While I was there, I had the chance to see KTM's 250 effort up close and personal. I met with Harold Bartol, who is singly responsible for developing the 125 and 250 KTM's (and has a huge list of accomplishments in GP, with other manufactuers) and out of everyone I've met, I can say without a doubt that he is an absolute Master. Their truck is a veritable factory on wheels, capable of all manner of repair and modification. I know that the 125/250's are some of the last racebikes still using carburetors, which I like, and seeing row after row of magnesium bodied FCR's was way cool. Not that they're using them, of course.

I then took a moment to check up on the crazy Sete-heads, who were busy mounting their enormous "Go-Gibbers" flag across the straightaway from the Ducati Paddock. Lots of strange looks from the locals, but the best were these Japanese race fans who couldn't stop taking pictures of us. I guess Sete fans are rare in Japan these days?

Stopped to say what's up to Alex Criville, 500GP champion after Doohan was injured. His work with Toni Elias is going to pay off some day.

Elias' other ride. Who can tell me exactly what this is?

This is actually his main scooter. Now that I think about it, many of the super nice scoots weren't used at this race, because of the Tabacco Ban in effect. That meant the Camel Yamaha team, and several others were running their "clean" colors, and weren't able to fully pimp around on their primary scooters.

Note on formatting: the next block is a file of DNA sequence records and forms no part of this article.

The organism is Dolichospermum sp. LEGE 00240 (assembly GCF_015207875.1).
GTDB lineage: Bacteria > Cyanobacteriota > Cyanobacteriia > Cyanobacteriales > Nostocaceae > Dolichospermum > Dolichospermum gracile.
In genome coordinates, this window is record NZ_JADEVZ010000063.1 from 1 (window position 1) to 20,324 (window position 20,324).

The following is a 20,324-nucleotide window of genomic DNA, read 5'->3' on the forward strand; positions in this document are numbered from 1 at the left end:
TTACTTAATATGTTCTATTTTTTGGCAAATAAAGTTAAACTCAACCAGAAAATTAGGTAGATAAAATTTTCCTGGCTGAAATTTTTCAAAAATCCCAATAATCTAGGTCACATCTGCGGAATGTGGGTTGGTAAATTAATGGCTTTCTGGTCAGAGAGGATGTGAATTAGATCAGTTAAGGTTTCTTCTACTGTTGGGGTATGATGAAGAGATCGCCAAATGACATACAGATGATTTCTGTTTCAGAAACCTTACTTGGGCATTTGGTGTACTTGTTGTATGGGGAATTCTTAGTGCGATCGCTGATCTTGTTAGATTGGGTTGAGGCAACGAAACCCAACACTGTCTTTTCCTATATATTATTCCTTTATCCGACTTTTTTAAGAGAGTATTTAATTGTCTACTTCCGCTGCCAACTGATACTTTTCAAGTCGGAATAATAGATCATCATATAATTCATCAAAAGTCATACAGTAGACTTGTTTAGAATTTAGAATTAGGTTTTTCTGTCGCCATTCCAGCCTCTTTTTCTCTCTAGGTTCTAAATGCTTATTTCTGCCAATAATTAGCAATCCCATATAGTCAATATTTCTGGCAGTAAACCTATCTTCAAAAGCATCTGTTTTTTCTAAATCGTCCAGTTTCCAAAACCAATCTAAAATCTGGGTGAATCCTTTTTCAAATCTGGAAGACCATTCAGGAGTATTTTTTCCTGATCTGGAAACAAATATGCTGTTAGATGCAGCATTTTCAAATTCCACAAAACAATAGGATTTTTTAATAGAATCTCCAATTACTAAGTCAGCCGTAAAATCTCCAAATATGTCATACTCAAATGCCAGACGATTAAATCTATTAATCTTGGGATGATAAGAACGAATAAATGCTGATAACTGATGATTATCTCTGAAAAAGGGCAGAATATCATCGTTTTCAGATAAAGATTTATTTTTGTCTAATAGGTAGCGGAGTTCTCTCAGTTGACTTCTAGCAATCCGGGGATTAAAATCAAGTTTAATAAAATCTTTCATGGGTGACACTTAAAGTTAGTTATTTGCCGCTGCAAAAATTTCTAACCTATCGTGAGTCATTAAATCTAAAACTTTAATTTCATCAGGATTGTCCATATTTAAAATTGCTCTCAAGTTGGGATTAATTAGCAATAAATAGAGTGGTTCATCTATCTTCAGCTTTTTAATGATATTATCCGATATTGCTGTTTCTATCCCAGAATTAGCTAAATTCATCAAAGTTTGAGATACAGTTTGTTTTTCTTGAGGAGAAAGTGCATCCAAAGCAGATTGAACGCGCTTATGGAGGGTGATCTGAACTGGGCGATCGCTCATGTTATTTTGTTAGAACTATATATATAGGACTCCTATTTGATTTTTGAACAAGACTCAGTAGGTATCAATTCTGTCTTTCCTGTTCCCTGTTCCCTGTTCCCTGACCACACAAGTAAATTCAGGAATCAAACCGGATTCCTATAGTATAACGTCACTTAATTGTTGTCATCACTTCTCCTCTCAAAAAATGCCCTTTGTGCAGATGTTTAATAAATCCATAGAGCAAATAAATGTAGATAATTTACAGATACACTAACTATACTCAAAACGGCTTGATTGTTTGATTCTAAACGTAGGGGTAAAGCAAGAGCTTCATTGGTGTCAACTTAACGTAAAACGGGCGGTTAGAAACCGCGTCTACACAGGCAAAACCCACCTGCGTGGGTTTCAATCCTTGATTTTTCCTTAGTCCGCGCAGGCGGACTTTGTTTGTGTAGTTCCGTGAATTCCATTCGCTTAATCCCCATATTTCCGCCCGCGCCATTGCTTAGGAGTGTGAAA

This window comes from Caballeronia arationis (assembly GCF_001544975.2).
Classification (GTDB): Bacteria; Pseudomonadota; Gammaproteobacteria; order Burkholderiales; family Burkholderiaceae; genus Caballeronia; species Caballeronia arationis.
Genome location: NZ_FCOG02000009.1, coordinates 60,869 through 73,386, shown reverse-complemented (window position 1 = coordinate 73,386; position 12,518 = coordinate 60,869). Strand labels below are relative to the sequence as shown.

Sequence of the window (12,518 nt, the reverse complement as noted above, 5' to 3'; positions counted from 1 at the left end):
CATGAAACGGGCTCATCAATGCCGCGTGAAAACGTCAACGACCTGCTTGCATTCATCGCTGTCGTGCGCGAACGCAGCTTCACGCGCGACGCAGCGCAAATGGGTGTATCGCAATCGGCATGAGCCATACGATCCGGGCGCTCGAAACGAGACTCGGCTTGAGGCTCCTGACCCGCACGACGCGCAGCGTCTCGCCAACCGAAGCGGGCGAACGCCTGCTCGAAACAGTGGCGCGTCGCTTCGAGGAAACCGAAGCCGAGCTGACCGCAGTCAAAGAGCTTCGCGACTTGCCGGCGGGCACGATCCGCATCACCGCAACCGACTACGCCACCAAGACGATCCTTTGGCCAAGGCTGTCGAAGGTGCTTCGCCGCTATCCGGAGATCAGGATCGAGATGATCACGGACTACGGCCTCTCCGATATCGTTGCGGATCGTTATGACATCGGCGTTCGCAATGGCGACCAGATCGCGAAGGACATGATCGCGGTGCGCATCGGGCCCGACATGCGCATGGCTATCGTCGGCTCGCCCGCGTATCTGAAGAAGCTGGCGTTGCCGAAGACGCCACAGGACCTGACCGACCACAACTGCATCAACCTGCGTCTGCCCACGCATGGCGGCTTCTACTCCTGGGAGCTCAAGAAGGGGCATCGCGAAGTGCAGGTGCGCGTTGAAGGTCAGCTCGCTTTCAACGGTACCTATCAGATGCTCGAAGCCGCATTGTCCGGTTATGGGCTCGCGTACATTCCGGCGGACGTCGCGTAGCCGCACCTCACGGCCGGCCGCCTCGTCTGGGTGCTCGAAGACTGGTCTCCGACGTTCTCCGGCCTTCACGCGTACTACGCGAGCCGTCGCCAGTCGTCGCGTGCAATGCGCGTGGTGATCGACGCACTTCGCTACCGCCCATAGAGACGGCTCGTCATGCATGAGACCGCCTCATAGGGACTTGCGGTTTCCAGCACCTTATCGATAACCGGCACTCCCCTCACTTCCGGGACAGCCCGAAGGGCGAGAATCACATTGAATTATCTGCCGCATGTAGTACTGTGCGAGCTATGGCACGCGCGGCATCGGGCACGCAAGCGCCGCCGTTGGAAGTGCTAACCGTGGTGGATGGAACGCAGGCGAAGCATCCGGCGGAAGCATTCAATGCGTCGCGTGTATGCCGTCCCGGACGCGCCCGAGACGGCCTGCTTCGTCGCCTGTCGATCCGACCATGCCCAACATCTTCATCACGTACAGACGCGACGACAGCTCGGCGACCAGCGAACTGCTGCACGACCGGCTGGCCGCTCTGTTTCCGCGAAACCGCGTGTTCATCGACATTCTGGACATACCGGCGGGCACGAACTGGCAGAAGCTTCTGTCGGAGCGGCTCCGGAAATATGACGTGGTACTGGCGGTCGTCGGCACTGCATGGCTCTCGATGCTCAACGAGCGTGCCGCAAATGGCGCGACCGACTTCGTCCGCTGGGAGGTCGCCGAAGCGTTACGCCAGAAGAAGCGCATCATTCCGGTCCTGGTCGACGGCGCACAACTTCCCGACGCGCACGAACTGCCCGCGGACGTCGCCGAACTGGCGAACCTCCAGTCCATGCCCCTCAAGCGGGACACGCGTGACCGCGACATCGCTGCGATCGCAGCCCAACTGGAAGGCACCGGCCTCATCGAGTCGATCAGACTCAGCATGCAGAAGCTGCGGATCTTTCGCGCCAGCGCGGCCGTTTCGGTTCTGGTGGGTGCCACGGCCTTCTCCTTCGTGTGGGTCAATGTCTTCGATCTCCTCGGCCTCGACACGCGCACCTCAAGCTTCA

Hmm, what's he doing here? Sito Pons is still very active in the Championship.

Also present was Peter Clifford, formerly of WCM. Since he's been involved in GP, he hasn't missed a race in years. This is the first time he hasn't had a team on the grid in I don't know how long! For you statistics types, find out, cause I'd like to know. Mr. Clifford is attending all the races this season, because deep down, he's just as big a fan as anyone. Right On!

Zoom! Alex Hoffman wears his Puma Boots. Expect to see more of these come Laguna time. . . .

That looks like Randy Mamola's Alpinestar's scooter in the background. On race weekends, Randy is EVERYWHERE!

Hi Chris!

I hope he gets used to the style of the Suzuki, cause it sure is different than the CBR1000 he was on last year. Really nice guy, balanced. Great in the rain, too, just absolutely beautiful front tire control in the wet.

'Sup, Sete. Rolling three deep I see, haha. I gotta admit, he's doing a lot better on the Ducati than I expected, because his style traditionally doesn't seem as loose or forgiving enough to get the most out of the big, bad Ducati.